Our house has three stories, if you don’t count the basement. There’s not much of historical value to it, even though it is quite old by Portland standards. Of course, Portland standards for antiquity are pretty pale. By the time anyone rolled off the Oregon Trail and fetched up at the confluence of a pair of major rivers, they were too busy knocking dust off themselves to build a house. There were people here long before the 1800s but they weren’t white, and so they don’t figure into history. We have a mere handful of white-people houses that were built here in the mid-1800s. Since every one of my great-grandparents was plenty alive at the time, it doesn’t seem that long ago to me.
|The original house|
My sister Margaret bought a perfectly ordinary house in the Maine countryside that was at least 175 years old. Nothing much holding it up but spiderwebs and stubbornness. It’s not a distinguished place. Like a lot of other Maine houses, it started small and then various crappy rooms were scabbed onto it over the years. You just keep stapling stuff together and throwing a roof over it until you can reach the shed without going out in the snow. It’s got funk shui. But still, there’s nothing in Portland that old.
You want old? You want stories? Our friend Linda lives in France in a beautiful stone rowhouse, and it dates back to the 1400s. One day her husband Tom was in the back garden observing the shared roofline and they couldn’t figure out what was below one section of the roof that they knew had to be theirs. They ended up punching a hole in the wall and they found an entire room they didn’t know they had. Might’ve been a safe house in World War II. In Portland your house doesn’t have to be all that old to be historical. It just needs to be associated with someone who made it big in lumber, say, or moss futures, and maybe got his name put on a grade school.
Lots of houses here make the list that aren’t even as old as my dad would be. And ours goes back to 1906. According to the official records, it was built in 1926, but that is not true. Mrs. Kraxberger said so.
Mrs. Kraxberger showed up one day with an Instamatic camera in the company of her bored great-nephew when it was his turn to ferry her around. She grew up in the place, she said. We ushered her inside. We’d been doing some renovation. Dave had recently attempted to find the studs in the kitchen walls, finally giving up in aggravation and ripping a gash all the way through with a circular saw or a chainsaw or possibly a small nuclear device. There was no rhyme or reason to the studs. Two would be twelve inches apart and the next one would be yards away. Windows were hung from the ceiling joists. Truly hung: no studs underneath. Dave had been yelling about it for weeks.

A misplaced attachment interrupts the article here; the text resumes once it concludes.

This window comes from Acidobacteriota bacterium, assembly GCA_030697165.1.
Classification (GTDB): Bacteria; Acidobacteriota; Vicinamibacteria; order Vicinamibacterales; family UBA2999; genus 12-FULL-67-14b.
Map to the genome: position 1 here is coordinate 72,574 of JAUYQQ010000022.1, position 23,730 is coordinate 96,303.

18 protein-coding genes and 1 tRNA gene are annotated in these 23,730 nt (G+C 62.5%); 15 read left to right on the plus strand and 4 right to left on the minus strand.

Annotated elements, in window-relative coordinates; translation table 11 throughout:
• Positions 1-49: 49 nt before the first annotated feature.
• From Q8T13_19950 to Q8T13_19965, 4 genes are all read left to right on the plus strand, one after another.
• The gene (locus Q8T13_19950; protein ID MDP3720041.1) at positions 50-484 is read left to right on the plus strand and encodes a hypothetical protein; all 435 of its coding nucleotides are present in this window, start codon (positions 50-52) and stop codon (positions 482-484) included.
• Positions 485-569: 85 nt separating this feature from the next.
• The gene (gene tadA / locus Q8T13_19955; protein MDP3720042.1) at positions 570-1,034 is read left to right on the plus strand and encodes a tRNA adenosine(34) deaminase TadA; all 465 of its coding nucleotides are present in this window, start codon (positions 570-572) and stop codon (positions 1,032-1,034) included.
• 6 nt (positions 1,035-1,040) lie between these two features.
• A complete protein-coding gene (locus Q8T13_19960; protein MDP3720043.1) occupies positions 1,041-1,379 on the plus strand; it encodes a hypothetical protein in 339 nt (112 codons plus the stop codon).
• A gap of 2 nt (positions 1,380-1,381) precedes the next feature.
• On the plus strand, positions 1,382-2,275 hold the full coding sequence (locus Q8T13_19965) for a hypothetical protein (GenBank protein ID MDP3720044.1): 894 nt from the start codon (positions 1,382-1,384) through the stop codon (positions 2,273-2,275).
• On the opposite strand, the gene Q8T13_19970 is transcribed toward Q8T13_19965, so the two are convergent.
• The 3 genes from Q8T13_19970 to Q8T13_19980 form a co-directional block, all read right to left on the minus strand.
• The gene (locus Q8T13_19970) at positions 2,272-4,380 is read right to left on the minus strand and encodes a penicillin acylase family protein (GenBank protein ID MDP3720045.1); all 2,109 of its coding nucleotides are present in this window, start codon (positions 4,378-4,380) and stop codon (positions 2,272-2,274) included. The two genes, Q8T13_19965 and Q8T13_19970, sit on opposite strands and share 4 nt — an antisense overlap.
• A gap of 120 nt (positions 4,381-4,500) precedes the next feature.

Mrs. Kraxberger was four-foot-nothing before she got osteoporosis, and she snapped a bony grip on our kitchen counter and peered up at Dave, who was trying his darnedest not to loom. “This room used to be the entire house,” she croaked, speaking of the single-story kitchen everyone assumed had been an addition. “My father built it all by himself. And do you know,” she went on, proud as anything, “he didn’t know the first thing about construction?” She beamed. Dave nodded madly while trying not to let any words leak out.
So the kitchen had been the whole house, and Mrs. Kraxberger’s parents lived in it, and the kids lived in a tent in the front yard. The larger portion was added a few years later, and the second story got dormers in 1926, which is when the city caught wind of things.
Recently I discovered the house addresses had undergone a change in 1929, and I found out what our address had been previously. A short internet search later turned up a Miss Jane Farrelly who lived in the house in 1919. Her sister had married a Kraxberger. Miss Jane Farrelly was a member of the Mazamas, a prominent hiking club here. You have to have climbed a major peak–Mt. Hood, or Mt. Adams, for instance, or Mt. St. Helens, which used to be majorer than it is now–to be a member.
Suddenly a light flickered onto a sepia-toned past, and Miss Jane Farrelly appeared before me, grinning and squinting into the sun, leaning on a wooden ice axe, all woolen knickers and sweater and lace-up boots and verve. Miss Jane later moved to an army base in Alaska and died, never having married, in 1941. I like Miss Jane a lot. I have an old wooden ice axe I keep in the old part of the house in case her ghost shows up. Every house has a story, and ours has a good one, even if I have to make most of it up.